Episode Number: 12
Original Air Date: September 10, 1992
Directed by: Boyd Kirkland
Written by: Tom Ruegger
First Appearance(s): Arnold Stromwell
Fresh off his debut in the two-part “Two-Face,” Rupert Thorne is at it again. Apparently there wasn’t enough dirt provided by Dent to put Thorne behind bars, or he just bought his way out, because he’s looking pretty comfortable in “It’s Never Too Late.” In this episode, we have Thorne playing the role of ultimate villain opposite the slightly less villainous drug dealing crime lord Arnold Stromwell (Eugene Roche). Stromwell is the old dog in the fight and even the media and Commissioner Gordon are predicting he’ll ultimately be overthrown by Thorne in the not too distant future.
Stromwell is naturally rather irritated with everything. And worst of all, his son has gone missing and he suspects Thorne is behind it. Batman is looking on as the war in the streets is apparently escalating between the two. Thorne arranged a meeting between the two syndicates at one of his restaurants and Stromwell agrees to go. Along the way we’re shown a flashback to a young “Arnie” boasting about owning Gotham one day to a kid named Michael. The flashback is in black and white, and a common stylistic choice for this program, and things get a bit harrowing when Arnie gets his leg caught in some train tracks with a train barreling down on him.
In the present, Stromwell gets grabby with Thorne who insists he knows nothing about his kid. He claims to have a code of honor that prevents him from messing with family, how noble of him, but he doesn’t have a code about blowing up his adversary. He ducks into the back to help with the food before bidding Stromwell adieu. Fortunately for old Arnie, Batman is close by and is able to save him from the resulting blast. Prior to this, we saw Batman meeting with a priest to inform him “it’s going down tonight” which distresses the priest. He apparently has some ties to Stromwell.
With Stromwell saved, the episode kind of takes on an It’s A Wonderful Life/A Christmas Carol vibe as Batman shows him what his drugs have done to the city and to his family. He brings him to a hospital, where Stromwell finds his estranged wife (Katherine Helmond) looking over their son who apparently overdosed on something. When Stromwell vows to punish the one who got his son hooked on drugs his ex-wife admonishes him and lets him know in no uncertain terms that he is the one responsible. It would perhaps be an affecting scene if it wasn’t so close to a popular PSA that aired in the 80s and early 90s (“I learned it by watching you, dad!”), which makes the scene feel almost comedic.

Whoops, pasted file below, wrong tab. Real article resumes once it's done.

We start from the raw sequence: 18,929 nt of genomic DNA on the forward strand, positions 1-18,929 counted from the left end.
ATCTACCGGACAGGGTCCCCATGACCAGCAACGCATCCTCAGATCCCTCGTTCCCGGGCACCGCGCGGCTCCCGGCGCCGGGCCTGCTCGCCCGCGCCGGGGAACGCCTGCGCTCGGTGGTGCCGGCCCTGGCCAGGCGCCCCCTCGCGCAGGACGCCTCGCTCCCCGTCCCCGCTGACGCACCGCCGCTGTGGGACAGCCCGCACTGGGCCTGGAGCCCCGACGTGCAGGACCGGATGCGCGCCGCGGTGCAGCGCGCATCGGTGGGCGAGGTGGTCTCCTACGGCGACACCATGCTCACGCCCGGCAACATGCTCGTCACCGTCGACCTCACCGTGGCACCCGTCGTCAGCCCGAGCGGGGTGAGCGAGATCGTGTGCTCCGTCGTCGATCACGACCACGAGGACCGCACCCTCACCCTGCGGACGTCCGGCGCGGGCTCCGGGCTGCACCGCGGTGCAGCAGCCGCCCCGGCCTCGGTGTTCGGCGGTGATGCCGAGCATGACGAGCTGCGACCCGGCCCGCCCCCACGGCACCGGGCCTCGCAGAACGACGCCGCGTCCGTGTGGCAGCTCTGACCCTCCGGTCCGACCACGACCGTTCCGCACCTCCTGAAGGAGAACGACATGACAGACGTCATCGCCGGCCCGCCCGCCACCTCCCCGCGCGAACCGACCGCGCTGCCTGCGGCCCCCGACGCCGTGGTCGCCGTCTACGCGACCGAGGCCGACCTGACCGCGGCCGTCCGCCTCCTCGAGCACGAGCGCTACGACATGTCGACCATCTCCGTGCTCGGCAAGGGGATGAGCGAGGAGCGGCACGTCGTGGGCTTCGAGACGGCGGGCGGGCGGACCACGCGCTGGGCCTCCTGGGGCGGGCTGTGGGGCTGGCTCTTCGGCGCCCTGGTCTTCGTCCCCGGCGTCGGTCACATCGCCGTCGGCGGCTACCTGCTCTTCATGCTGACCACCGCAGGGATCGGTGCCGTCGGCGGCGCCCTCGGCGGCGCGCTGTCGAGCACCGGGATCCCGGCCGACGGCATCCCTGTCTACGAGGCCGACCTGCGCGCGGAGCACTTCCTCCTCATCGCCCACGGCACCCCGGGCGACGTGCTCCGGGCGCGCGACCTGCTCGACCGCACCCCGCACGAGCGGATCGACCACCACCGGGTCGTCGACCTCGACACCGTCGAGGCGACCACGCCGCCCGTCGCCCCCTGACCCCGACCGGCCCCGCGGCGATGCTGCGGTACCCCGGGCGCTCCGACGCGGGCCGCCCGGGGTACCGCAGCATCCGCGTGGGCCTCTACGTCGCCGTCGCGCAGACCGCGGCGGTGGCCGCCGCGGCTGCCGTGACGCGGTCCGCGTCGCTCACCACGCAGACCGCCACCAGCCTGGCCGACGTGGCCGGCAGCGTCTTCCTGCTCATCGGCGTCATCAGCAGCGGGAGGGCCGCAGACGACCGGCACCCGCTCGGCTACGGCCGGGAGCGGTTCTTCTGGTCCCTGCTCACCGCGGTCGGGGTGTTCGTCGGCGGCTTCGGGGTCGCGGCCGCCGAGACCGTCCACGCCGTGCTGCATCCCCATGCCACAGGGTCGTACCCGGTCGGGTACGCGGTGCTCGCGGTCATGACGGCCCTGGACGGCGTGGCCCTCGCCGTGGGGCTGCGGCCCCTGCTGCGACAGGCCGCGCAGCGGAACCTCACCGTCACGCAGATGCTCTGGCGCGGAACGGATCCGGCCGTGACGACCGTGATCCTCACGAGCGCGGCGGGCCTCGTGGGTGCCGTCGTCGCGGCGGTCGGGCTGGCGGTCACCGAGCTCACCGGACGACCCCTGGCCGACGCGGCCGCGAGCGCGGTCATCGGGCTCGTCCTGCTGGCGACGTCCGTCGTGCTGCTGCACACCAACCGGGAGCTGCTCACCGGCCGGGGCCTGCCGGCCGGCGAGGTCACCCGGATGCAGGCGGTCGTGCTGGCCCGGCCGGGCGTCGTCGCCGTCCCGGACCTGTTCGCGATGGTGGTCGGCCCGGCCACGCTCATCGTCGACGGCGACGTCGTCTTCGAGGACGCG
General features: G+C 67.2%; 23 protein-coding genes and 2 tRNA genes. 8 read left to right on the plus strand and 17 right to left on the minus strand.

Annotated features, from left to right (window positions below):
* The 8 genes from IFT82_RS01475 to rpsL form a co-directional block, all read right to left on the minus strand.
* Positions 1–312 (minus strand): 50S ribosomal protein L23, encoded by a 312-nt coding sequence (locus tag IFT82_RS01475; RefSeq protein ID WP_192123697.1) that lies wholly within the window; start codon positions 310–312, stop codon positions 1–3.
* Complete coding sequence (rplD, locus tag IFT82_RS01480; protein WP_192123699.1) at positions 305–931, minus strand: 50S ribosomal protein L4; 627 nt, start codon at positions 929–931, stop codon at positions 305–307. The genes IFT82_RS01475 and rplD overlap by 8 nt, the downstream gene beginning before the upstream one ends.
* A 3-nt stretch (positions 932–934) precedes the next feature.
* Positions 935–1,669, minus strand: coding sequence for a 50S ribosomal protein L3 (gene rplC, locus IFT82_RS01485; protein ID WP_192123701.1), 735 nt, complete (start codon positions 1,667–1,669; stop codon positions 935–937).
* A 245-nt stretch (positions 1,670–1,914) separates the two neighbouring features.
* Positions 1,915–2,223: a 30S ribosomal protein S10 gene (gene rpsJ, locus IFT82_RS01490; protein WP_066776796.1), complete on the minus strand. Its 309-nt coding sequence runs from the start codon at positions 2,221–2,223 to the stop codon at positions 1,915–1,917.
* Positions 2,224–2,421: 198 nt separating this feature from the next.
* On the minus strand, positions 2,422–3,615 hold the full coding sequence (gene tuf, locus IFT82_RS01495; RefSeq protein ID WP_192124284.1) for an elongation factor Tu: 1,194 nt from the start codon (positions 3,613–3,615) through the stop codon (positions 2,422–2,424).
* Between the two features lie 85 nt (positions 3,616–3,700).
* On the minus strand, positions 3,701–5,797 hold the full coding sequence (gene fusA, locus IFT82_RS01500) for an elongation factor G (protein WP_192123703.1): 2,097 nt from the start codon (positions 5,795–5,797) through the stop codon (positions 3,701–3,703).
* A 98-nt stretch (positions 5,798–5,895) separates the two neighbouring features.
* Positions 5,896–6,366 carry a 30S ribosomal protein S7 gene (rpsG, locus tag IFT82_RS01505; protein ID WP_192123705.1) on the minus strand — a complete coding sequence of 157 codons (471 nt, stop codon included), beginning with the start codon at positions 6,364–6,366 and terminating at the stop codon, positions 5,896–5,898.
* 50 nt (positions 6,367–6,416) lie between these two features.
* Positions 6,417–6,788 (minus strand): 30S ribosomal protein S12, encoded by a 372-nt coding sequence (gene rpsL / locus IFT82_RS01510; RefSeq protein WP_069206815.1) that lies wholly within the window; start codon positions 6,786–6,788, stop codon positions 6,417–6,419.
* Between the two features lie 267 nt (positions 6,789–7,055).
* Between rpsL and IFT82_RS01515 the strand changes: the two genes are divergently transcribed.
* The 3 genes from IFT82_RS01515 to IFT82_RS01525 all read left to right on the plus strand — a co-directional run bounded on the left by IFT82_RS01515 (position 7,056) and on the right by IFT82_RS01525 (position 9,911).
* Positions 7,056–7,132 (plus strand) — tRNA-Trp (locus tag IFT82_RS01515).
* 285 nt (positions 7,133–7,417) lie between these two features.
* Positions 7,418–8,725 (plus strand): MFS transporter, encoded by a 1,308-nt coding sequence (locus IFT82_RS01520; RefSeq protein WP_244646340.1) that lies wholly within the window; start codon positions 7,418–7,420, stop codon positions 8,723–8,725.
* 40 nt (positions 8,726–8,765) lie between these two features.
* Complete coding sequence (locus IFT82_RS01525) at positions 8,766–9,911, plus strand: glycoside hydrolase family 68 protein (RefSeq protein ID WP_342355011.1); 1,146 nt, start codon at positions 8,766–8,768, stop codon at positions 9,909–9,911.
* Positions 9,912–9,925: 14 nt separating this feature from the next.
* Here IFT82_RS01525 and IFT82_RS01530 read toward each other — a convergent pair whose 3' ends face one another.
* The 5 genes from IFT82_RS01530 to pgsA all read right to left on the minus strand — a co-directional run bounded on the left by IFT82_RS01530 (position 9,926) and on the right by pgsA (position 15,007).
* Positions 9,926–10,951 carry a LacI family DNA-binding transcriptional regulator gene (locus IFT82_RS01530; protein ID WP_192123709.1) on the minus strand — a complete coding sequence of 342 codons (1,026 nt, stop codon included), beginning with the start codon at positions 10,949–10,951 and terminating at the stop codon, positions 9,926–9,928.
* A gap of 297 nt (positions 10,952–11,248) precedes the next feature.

Batman is able to arrange a meeting between Stromwell and the priest, at the very same tracks from Stromwell’s flashback. We are again taken to that day and see young Stromwell free himself from the tracks, only to jump onto the next set of tracks right into the path of another oncoming train. Michael saved him, but in the process lost his leg. We return to the present to find out that not only is Michael the priest standing before him, but also his younger brother. Thorne tries to take the two out, but Batman works in the shadows to take him and his goons out to allow the brothers to share a moment. They tearfully embrace, and as the police roll in Stromwell informs Gordon he has a statement he’d like to give. Batman looks on with satisfaction before his gaze turns to a church which the pans to, holds, and then we fade to black.
“It’s Never Too Late” is a decent story that unfortunately feels like an anti-drug PSA, and not just because of that one scene that really invokes that impression. This was the early 90s after all, and the War on Drugs was in full swing at this point and it was quite common for family and children’s shows to tackle the subject. Usually those episodes were even more hammy than this one, but even as a kid who sincerely thought drugs were just terrible I still resented these episodes. Did someone really think that Batman telling me drugs are bad is the thing that would keep me clean? Though what I really found distasteful is that last lingering shot on the church which feels like Batman’s silent way of advocating Christianity. At the risk of sounding like a god-hating atheist, it really bugs me whenever a kid’s show promotes organized religion as the cure for a problem. I think there is an artful way to incorporate religious characters into such shows, X-Men did it pretty well with Nightcrawler (excepting that show’s closing scene with Wolverine coming back to God), but do we really need Batman’s endorsement here?
“It’s Never Too Late” is a mostly forgettable episode of Batman. Stromwell doesn’t play a meaningful role in future episodes while Thorne apparently is never brought to justice as he’ll remain a player for years to come. I don’t mind the more grounded stories which offset the outlandish villains that otherwise dominate this program, but this show can do better.
January 24th, 2020 at 1:14 am
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